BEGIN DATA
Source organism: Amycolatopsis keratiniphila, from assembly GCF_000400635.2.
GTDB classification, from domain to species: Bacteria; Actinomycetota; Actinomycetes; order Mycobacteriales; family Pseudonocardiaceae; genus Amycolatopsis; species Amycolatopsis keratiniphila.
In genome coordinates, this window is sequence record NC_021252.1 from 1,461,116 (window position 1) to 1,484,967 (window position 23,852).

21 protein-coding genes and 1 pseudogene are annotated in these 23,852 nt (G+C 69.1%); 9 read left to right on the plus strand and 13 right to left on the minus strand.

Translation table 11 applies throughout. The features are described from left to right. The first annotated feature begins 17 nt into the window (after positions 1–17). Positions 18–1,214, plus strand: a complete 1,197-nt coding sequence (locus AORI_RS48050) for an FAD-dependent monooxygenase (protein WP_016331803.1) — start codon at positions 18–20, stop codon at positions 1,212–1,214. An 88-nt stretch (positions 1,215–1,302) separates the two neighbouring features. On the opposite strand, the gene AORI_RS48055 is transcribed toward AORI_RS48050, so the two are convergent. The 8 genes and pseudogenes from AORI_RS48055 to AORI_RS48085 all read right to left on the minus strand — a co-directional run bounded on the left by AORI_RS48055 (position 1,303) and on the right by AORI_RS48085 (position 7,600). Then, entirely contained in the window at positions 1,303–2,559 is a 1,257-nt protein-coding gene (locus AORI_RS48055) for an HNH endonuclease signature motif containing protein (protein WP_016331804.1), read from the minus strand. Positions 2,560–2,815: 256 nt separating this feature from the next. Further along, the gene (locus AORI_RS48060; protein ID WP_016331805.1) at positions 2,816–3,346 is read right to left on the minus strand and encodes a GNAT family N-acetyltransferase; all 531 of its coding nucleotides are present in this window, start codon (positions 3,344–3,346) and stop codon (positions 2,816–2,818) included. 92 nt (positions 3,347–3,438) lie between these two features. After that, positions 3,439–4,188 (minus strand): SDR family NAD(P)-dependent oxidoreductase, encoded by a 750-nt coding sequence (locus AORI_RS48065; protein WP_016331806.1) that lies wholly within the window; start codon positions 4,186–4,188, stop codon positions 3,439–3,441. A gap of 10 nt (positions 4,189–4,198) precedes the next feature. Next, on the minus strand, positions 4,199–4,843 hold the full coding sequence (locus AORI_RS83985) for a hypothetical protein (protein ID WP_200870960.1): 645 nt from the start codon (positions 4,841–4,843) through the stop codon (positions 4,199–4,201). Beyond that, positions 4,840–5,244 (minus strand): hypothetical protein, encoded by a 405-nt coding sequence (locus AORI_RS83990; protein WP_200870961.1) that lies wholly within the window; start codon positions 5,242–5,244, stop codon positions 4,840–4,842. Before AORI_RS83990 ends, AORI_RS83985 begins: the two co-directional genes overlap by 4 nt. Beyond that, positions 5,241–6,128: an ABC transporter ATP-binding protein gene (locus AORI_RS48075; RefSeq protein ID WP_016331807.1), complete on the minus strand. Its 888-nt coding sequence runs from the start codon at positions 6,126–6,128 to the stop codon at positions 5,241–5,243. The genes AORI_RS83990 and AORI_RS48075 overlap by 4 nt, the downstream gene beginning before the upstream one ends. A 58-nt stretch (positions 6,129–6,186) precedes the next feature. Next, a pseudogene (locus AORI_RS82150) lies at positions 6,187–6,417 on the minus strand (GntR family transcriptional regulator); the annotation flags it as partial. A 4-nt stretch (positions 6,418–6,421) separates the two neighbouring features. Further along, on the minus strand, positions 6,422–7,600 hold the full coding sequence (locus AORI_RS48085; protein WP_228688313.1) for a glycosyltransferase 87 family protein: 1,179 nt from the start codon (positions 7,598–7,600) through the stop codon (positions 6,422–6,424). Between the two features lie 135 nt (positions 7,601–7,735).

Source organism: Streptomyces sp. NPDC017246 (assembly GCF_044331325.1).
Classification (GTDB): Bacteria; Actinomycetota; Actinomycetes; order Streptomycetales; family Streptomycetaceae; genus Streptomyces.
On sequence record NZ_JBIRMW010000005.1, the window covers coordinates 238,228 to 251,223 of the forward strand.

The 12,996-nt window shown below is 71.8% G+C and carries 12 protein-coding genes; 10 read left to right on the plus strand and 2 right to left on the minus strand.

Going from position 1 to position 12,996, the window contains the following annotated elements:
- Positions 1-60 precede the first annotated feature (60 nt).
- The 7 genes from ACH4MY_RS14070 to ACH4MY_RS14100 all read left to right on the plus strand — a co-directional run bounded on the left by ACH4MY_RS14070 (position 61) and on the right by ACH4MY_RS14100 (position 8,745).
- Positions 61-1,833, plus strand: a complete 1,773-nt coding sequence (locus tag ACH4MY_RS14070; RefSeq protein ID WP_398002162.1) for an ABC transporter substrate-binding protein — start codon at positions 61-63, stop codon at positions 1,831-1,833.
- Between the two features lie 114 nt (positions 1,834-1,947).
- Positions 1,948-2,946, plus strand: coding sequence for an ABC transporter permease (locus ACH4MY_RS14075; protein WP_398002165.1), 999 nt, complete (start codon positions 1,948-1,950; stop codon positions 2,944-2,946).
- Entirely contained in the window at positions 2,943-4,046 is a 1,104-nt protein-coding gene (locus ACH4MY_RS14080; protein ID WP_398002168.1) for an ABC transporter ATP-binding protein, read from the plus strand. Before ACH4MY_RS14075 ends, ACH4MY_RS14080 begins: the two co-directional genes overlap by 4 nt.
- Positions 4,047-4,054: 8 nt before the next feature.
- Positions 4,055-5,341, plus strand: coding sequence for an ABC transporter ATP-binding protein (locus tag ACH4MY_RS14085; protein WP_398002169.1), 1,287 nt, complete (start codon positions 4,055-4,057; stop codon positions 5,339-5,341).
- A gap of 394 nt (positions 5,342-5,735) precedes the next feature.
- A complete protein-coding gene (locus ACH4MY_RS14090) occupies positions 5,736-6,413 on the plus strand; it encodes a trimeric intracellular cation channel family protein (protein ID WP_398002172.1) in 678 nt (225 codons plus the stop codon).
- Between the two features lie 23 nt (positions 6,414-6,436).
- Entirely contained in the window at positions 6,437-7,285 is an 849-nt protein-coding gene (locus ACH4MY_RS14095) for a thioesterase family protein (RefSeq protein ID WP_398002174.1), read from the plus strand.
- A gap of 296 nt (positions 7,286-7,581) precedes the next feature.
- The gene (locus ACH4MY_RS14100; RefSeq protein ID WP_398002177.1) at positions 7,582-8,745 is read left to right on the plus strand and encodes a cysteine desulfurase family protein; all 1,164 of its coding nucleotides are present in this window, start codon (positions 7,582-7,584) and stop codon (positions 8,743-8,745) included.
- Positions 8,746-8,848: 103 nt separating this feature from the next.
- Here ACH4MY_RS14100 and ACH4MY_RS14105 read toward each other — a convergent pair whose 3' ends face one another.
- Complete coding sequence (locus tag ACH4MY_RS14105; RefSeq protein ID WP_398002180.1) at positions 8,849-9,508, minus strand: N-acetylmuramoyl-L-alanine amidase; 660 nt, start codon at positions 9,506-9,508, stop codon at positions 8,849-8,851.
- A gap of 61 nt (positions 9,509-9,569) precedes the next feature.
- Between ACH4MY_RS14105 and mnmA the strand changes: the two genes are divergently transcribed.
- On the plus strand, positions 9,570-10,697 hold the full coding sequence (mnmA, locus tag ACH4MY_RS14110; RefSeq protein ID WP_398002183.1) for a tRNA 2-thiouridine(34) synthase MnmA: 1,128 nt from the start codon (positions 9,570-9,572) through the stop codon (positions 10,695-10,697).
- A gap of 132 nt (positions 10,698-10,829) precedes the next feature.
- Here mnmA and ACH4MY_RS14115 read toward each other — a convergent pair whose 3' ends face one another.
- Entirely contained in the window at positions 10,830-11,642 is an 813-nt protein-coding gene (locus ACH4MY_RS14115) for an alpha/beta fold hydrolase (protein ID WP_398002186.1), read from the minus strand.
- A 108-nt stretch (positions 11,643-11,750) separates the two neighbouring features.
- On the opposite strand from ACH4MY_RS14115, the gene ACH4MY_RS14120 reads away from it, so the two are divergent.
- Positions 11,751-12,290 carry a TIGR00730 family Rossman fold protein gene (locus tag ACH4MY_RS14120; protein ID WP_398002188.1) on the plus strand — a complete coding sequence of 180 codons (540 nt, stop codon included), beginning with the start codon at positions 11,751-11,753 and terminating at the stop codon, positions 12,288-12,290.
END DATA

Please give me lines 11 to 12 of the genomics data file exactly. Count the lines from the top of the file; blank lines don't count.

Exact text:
- Positions 1-60 precede the first annotated feature (60 nt).
- The 7 genes from ACH4MY_RS14070 to ACH4MY_RS14100 all read left to right on the plus strand — a co-directional run bounded on the left by ACH4MY_RS14070 (position 61) and on the right by ACH4MY_RS14100 (position 8,745).